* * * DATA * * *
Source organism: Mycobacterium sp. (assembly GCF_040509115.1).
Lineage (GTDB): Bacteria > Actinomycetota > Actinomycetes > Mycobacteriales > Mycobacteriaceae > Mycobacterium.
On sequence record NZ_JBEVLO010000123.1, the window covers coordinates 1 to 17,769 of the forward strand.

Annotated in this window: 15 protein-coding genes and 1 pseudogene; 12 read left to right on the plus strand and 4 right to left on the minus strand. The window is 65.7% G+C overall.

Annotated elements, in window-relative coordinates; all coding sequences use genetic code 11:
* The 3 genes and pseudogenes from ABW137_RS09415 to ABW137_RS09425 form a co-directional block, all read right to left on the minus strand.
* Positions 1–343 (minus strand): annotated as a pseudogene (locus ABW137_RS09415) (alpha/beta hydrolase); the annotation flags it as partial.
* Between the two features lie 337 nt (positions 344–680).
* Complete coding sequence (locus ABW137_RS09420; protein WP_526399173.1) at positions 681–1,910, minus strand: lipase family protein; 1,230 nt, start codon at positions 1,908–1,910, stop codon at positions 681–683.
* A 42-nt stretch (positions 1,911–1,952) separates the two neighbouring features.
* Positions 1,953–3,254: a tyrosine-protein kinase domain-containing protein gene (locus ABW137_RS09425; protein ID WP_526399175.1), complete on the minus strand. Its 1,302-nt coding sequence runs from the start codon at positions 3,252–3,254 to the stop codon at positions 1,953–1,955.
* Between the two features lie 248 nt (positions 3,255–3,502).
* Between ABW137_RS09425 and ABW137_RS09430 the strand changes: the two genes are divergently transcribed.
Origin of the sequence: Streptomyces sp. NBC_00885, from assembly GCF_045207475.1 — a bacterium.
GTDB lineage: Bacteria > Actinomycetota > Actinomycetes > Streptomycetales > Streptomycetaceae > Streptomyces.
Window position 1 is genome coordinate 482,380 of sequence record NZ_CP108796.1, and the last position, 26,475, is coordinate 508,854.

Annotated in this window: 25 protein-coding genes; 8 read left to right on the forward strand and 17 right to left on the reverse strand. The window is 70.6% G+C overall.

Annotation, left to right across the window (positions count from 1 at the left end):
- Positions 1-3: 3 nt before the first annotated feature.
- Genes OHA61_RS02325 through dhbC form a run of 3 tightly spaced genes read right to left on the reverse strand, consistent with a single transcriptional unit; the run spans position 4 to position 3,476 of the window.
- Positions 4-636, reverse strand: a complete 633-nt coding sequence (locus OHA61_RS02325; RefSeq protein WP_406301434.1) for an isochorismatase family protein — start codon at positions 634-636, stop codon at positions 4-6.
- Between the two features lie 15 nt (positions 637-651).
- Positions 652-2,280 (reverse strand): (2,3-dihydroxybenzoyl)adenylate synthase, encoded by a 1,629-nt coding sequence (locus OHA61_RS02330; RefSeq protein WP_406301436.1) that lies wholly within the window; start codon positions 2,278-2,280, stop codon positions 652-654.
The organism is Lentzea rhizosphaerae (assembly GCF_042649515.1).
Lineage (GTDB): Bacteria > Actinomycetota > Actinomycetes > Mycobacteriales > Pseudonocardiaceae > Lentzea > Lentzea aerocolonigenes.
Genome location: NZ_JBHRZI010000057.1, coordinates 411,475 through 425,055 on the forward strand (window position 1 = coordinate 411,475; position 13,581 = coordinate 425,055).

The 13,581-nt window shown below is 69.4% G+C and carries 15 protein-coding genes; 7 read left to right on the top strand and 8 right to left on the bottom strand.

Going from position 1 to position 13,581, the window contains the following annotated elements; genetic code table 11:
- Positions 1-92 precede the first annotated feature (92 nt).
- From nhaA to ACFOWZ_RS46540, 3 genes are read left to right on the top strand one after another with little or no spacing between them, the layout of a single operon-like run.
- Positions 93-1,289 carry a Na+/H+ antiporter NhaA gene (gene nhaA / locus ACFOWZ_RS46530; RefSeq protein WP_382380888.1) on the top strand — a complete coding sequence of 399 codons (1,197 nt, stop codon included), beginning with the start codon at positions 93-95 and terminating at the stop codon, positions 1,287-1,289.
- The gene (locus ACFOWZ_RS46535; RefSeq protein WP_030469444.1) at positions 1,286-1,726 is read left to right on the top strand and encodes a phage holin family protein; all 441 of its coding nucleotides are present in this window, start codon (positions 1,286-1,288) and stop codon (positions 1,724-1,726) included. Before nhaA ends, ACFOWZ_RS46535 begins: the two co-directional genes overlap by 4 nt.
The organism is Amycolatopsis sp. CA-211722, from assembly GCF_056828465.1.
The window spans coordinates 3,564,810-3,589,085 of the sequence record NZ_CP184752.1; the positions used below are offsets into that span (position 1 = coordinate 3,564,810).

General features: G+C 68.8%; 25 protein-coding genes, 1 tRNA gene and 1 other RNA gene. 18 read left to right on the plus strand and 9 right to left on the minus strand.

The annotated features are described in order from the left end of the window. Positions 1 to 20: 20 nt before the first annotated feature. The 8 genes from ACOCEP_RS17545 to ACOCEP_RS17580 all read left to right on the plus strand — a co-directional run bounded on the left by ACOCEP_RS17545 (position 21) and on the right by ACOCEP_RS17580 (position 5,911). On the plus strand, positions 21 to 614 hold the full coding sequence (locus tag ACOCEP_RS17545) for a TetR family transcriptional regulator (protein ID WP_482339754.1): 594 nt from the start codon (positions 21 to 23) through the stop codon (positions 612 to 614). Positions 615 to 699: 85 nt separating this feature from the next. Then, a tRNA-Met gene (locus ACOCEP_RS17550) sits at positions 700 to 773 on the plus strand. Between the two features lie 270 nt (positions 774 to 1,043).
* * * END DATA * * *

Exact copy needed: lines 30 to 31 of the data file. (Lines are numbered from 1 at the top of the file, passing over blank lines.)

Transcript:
- From nhaA to ACFOWZ_RS46540, 3 genes are read left to right on the top strand one after another with little or no spacing between them, the layout of a single operon-like run.
- Positions 93-1,289 carry a Na+/H+ antiporter NhaA gene (gene nhaA / locus ACFOWZ_RS46530; RefSeq protein WP_382380888.1) on the top strand — a complete coding sequence of 399 codons (1,197 nt, stop codon included), beginning with the start codon at positions 93-95 and terminating at the stop codon, positions 1,287-1,289.